Using the same sense of wonder, bring awareness to what you see and feel when you turn on a tap. Feel the water running over your hand, then look at it falling – notice colours, temperature and sounds. How wondrous it is to have water, possibly water that is safe to drink, maybe enough to have a shower or bath. Take time to use the senses to appreciate it. Water is certainly something that many people do not have access to.
Michelin restaurant – AKA your kitchen
There can be so many delights and wonders when we take time to savour our food. When we bring ourselves to the present moment with food, the ordinary can become extraordinary. Take a small item, maybe a raisin, strawberry, grape, tomato or piece of cheese. Cut it in half and study it as if you’ve never seen it before; in fact you haven’t seen this particular item before. Take time to smell it, to notice the texture in your mouth, to chew it. Eating in this way can make simple food taste more amazing than usual.
National Trust Gardens – or your garden or windowsill
Even if you don’t have a garden or cannot visit a park, perhaps you have a plant or flower on a windowsill you could explore. And if not, this exercise works just as well by looking at a picture of a flower. As with food, take time to zoom in on one item – notice colours, shapes, patterns. Nature is truly extraordinary when we take time to look deeply and connect with the beauty of the natural environment, something we so easily miss when we are rushing or have simply started taking it for granted.
Space travel – or simply the sky
Can you take a moment to study the sky, either out of a window or perhaps you can go outside? If you have a completely blue sky, savour it, breathe it in. If you can see clouds, notice the different colours, shapes, patterns. How are the clouds different? Look at how they move. Maybe the sky is just grey – is it all the same grey?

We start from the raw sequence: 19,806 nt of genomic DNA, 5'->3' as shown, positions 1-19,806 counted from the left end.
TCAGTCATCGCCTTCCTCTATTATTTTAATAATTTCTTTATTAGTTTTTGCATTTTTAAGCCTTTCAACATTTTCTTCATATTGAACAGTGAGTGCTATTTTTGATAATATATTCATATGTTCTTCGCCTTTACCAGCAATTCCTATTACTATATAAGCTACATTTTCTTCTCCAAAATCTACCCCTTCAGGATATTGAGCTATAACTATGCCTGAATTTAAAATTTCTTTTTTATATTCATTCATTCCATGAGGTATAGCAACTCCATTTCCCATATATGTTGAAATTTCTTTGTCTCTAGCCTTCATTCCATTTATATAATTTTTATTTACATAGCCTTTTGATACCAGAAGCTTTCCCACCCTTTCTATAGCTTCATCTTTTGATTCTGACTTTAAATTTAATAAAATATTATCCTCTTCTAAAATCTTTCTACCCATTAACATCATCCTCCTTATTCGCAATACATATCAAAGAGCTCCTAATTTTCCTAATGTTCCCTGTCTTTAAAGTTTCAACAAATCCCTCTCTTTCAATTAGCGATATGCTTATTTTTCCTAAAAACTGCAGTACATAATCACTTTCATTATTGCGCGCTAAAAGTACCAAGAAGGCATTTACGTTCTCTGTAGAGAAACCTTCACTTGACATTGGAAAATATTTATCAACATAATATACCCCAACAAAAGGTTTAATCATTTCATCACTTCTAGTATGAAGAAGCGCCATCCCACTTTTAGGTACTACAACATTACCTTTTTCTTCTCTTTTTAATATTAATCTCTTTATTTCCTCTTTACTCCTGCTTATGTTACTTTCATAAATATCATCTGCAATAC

Or perhaps you can see stars? Consider how far away they are and what an amazing universe we’re in. Or the moon – what does that look like at the moment? Explore all you can see as if you’re seeing it for the first time. Sense its magnificence.
Coming back to earth
Perhaps the greatest wonder of all is human beings’ ability to be aware, to notice and appreciate all these wonders. So maybe end our journey by congratulating yourself on taking time to look at what you already have as a source of joy and wonder. By making space for our feelings about what we don’t have and letting go of wanting things to be different, whether about travel, holidays or anything, we can discover the wonders of life that are in front of us and within ourselves.
Enjoy travelling at home!
Do share your reflections in the comments below. Have you tried any of the techniques Catherine has shared? Let us know how you got on.
Catherine regularly runs live mindfulness classes at The Joy Club, find out more about joining her next session here.